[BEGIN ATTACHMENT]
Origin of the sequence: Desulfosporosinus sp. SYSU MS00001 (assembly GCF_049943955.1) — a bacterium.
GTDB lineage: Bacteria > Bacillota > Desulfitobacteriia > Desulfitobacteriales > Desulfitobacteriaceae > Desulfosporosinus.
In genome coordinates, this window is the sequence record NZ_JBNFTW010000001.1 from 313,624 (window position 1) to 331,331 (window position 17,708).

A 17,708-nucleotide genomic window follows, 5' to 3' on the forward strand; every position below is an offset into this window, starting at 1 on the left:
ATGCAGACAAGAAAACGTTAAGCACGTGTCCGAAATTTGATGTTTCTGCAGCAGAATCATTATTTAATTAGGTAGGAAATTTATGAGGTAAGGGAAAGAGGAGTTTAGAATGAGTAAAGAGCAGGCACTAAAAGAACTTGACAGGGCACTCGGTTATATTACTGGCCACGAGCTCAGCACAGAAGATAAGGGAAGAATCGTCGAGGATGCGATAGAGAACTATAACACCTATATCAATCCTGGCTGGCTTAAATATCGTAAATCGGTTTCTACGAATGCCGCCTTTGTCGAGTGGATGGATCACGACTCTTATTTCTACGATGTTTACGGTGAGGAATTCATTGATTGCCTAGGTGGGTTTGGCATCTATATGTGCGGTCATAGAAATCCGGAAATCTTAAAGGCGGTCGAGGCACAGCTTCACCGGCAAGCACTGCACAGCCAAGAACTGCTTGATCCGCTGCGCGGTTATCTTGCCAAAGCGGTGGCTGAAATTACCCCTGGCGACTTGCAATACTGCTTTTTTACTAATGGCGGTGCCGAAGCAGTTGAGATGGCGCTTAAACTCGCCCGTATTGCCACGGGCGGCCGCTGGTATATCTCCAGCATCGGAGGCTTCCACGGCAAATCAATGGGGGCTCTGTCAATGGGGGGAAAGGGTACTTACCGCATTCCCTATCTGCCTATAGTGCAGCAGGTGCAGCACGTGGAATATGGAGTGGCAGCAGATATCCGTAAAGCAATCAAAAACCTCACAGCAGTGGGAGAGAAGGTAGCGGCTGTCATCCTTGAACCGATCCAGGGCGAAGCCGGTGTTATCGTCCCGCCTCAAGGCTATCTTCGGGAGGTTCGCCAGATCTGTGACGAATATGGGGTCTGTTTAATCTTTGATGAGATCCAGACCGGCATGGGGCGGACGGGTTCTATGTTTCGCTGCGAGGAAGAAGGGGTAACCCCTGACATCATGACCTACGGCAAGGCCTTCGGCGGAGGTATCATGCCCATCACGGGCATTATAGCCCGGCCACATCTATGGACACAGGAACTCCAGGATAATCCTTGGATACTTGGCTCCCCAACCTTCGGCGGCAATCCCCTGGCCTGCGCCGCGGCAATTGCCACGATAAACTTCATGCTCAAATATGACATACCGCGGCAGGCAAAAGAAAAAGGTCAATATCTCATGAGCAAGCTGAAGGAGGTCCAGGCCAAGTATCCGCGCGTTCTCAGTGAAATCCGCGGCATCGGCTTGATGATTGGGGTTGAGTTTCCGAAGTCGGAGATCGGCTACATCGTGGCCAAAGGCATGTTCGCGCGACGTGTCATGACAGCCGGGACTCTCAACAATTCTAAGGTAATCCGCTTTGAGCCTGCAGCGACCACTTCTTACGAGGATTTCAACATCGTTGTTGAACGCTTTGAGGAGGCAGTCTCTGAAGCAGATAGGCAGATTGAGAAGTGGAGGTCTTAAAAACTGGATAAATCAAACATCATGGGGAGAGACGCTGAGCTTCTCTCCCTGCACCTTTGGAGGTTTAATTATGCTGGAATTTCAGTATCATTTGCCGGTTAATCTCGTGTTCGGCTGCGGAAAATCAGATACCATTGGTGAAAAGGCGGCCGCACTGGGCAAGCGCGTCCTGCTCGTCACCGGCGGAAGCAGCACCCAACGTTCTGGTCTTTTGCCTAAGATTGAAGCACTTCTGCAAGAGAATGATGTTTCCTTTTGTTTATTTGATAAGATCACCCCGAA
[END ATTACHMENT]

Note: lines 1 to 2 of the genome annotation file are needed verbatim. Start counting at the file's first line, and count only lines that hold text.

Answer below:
Origin of the sequence: Desulfosporosinus sp. SYSU MS00001 (assembly GCF_049943955.1) — a bacterium.
GTDB lineage: Bacteria > Bacillota > Desulfitobacteriia > Desulfitobacteriales > Desulfitobacteriaceae > Desulfosporosinus.